The accompanying drawings, which are incorporated in and constitute a part of this specification, illustrate an example of a preferred embodiment of the invention and, together with the description, serve to explain the principles of the invention.

FIG. 1 is a top plan view of the polypropylene fabric used in the tufted pile product of this invention;

FIG. 2 is a top plan view of the polypropylene fabric having an adhesive material bonded over a predetermined portion thereof and flock bonded to a selected area of the adhesive; and

FIG. 3 is a diagrammatic cross-sectional view of the tufted pile product of this invention.

With reference now to the drawings, wherein like reference characters designate like or corresponding parts throughout the several views, there is shown in FIG. 1 a woven fabric 10 of polypropylene. The polypropylene is preferably extruded in the form of a ribbon or filament, and the polypropylene fabric is used as the primary backing for the tufted pile product of this invention, although fabric made from other materials, either natural or synthetic, can be used.

FIG. 2 shows polypropylene fabric 10 with an adhesive material 12 bonded to one side of the fabric and flock 14 covering the adhesive material and bonded thereto. Flock 14 is illustrated in FIG. 2 as covering only a portion of adhesive 12 for the purpose of explanation only. In actual .practice, the flock is uniformly applied over the entire adhesive area.

As illustrated in FIG. 3, the polypropylene fabric 10 is comprised of weft ribbons or filaments l6 and warp ribbons or filaments 18. Adhesive 12 is applied to one side of fabric 10 and flock 14 is bonded to adhesive 12. In addition, pile 20 extends through fabric 10 from the side opposite from adhesive 12 to the side of the fabric on which adhesive 12 is located. A layer 13 of conventional material may also be applied, if desired, to the opposite side of fabric 10 as a secondary backing. This feature, however, fonns no part of the invention.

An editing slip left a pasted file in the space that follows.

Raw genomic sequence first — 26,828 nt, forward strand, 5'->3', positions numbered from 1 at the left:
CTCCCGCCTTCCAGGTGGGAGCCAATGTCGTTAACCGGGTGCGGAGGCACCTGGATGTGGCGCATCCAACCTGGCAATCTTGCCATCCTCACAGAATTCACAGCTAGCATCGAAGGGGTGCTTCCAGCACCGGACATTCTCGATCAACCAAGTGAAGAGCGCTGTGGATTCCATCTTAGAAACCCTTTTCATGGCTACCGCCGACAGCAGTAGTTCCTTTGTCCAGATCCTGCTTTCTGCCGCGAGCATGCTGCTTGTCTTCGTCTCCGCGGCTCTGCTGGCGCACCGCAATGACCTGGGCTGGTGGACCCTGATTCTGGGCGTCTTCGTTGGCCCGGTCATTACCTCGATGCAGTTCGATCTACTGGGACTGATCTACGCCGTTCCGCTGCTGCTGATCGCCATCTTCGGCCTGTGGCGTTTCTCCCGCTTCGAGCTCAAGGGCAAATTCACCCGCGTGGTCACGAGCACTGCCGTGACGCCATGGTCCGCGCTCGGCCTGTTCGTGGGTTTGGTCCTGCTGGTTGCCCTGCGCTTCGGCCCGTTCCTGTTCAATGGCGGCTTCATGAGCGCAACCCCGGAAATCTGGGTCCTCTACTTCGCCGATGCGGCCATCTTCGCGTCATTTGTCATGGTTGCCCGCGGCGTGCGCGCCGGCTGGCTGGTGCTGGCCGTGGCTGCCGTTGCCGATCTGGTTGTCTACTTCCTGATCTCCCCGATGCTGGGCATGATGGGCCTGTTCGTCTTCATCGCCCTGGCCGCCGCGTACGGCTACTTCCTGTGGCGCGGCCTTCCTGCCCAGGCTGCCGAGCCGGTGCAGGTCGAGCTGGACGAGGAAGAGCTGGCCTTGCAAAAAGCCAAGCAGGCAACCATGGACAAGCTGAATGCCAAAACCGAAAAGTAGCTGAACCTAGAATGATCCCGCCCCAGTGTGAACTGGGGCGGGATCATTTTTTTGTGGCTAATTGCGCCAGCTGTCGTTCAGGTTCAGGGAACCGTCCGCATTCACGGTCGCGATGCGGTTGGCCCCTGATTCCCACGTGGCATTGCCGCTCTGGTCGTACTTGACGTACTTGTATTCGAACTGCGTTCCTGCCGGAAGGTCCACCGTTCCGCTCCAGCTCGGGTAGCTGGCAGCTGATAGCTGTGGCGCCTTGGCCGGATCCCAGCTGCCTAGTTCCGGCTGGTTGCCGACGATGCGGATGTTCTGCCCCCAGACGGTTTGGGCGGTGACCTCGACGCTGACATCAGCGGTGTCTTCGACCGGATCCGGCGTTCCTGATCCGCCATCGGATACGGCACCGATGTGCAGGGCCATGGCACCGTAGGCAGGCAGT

Thus, a tufted carpet or tufted pile product is provided wherein flock l4 and pile 20 cover one side of fabric 10 to provide a pleasing visual effect and to prevent viewing of fabric or backing 10 from the flocked side of the backing.

Flock 14 can be a natural fiber (not dyed) or a predyed fiber. When a natural fiber flock is used, a natural yarn may be used for pile 20, and the pile yarn and the flock may be composed of the same generic fiber. A product so formed can then be dyed to provide the uniform color desired with respect to the flock and the pile.

Of course, flock 14 may vary in generic class from the material used in pile 20 and with proper dye selection, desirable contrast between pile 20 and flock 14 can be achieved. If a dyed flock is applied to adhesive 12, pile 20 can be formed from stock-dyed yarns to produce the desired effects.

Any type of adhesive known to be useful for making flocked fabrics can be used as the adhesive in the present invention. However, tests and experience have shown that certain adhesives are preferable. For example, acrylic polymers and copolymers, and especially acrylic copolymers having vinyl chloride, epoxy, vinylidene chloride or urethane segments have been found to be preferred. A vinyl chloride-acrylic acid copolymer applied from a water-based emulsion has proven to be very successful. A combination of polyether polyurethane with an arcylic acid and acrylate applied from a water-based emulsion has also proved successful, as have various acrylic polymers adjusted to a viscosity of 18,000 centipoise.

Some of these adhesives are available in an unadjusted form from commercial houses as Geon manufactured by B. F. Goodrich Chemical Co., and specific examples are Geon 46OX2 and Geon 450x32. Copolymers of butadiene and acrylonitrile known as Hycar can also be used as the adhesive. l-lycar is manufactured by B. F. Goodrich Chemical Co. and specific examples are Hycar 2679X6 and Hycar 2600x131. Nyathane WS70 may also be used. Additives to the adhesive may include thickeners such as Carbopol 934, which is a synthetic hydrophilic colloid in the form of a free-flowing powder made by B. F. Chemical Co., Bentone 38, which is an organic derivative of a special magnesium montmorillonite supplied as a fine, creamywhite powder by Baroid Division, National Lead Co., or Titanium Oxide.

Flock 14 can be comprised of a number of materials. For example, the flock may be a polyester, polyamide, acrylic, polyethylene, polypropylene, cellulosic, or natural fiber. The natural fibers may be, for example, wool, rabbit, fur, or silk. In addition, in colored flock, rayons and nylons, for example, may be used.

Various sizes of flock can be used, and lengths of from inch to A inch have proven to be desirable. In addition, in the natural nylon range, for example, flock sizes have been used of 15 denier and 6 denier.